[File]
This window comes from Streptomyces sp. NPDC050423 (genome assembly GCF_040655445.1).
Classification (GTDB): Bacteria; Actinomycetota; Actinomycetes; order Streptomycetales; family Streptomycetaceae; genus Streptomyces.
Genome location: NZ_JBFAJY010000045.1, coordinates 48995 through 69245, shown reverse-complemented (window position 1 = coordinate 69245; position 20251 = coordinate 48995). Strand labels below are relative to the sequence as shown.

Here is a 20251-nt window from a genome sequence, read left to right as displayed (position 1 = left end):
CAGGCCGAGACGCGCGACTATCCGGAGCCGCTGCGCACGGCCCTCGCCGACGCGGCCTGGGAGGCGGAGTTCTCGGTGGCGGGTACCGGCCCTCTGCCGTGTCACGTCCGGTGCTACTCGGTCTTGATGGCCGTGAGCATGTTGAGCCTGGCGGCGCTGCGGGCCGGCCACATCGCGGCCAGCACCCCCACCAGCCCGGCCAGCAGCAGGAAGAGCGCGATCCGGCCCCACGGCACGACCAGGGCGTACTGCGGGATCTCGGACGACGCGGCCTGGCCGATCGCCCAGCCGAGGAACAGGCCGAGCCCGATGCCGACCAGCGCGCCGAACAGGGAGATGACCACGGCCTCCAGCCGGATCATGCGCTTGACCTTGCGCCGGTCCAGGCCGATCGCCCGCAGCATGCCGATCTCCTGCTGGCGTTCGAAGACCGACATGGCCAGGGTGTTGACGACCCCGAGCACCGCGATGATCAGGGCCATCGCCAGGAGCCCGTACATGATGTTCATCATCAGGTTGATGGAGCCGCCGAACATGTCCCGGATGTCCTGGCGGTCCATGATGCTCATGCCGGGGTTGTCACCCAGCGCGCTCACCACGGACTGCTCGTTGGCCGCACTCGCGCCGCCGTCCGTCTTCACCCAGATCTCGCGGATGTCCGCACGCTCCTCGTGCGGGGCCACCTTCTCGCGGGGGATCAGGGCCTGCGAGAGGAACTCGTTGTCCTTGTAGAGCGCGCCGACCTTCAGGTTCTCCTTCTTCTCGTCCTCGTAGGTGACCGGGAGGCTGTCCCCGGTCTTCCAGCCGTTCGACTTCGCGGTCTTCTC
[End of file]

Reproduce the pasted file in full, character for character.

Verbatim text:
This window comes from Streptomyces sp. NPDC050423 (genome assembly GCF_040655445.1).
Classification (GTDB): Bacteria; Actinomycetota; Actinomycetes; order Streptomycetales; family Streptomycetaceae; genus Streptomyces.
Genome location: NZ_JBFAJY010000045.1, coordinates 48995 through 69245, shown reverse-complemented (window position 1 = coordinate 69245; position 20251 = coordinate 48995). Strand labels below are relative to the sequence as shown.

Here is a 20251-nt window from a genome sequence, read left to right as displayed (position 1 = left end):
CAGGCCGAGACGCGCGACTATCCGGAGCCGCTGCGCACGGCCCTCGCCGACGCGGCCTGGGAGGCGGAGTTCTCGGTGGCGGGTACCGGCCCTCTGCCGTGTCACGTCCGGTGCTACTCGGTCTTGATGGCCGTGAGCATGTTGAGCCTGGCGGCGCTGCGGGCCGGCCACATCGCGGCCAGCACCCCCACCAGCCCGGCCAGCAGCAGGAAGAGCGCGATCCGGCCCCACGGCACGACCAGGGCGTACTGCGGGATCTCGGACGACGCGGCCTGGCCGATCGCCCAGCCGAGGAACAGGCCGAGCCCGATGCCGACCAGCGCGCCGAACAGGGAGATGACCACGGCCTCCAGCCGGATCATGCGCTTGACCTTGCGCCGGTCCAGGCCGATCGCCCGCAGCATGCCGATCTCCTGCTGGCGTTCGAAGACCGACATGGCCAGGGTGTTGACGACCCCGAGCACCGCGATGATCAGGGCCATCGCCAGGAGCCCGTACATGATGTTCATCATCAGGTTGATGGAGCCGCCGAACATGTCCCGGATGTCCTGGCGGTCCATGATGCTCATGCCGGGGTTGTCACCCAGCGCGCTCACCACGGACTGCTCGTTGGCCGCACTCGCGCCGCCGTCCGTCTTCACCCAGATCTCGCGGATGTCCGCACGCTCCTCGTGCGGGGCCACCTTCTCGCGGGGGATCAGGGCCTGCGAGAGGAACTCGTTGTCCTTGTAGAGCGCGCCGACCTTCAGGTTCTCCTTCTTCTCGTCCTCGTAGGTGACCGGGAGGCTGTCCCCGGTCTTCCAGCCGTTCGACTTCGCGGTCTTCTC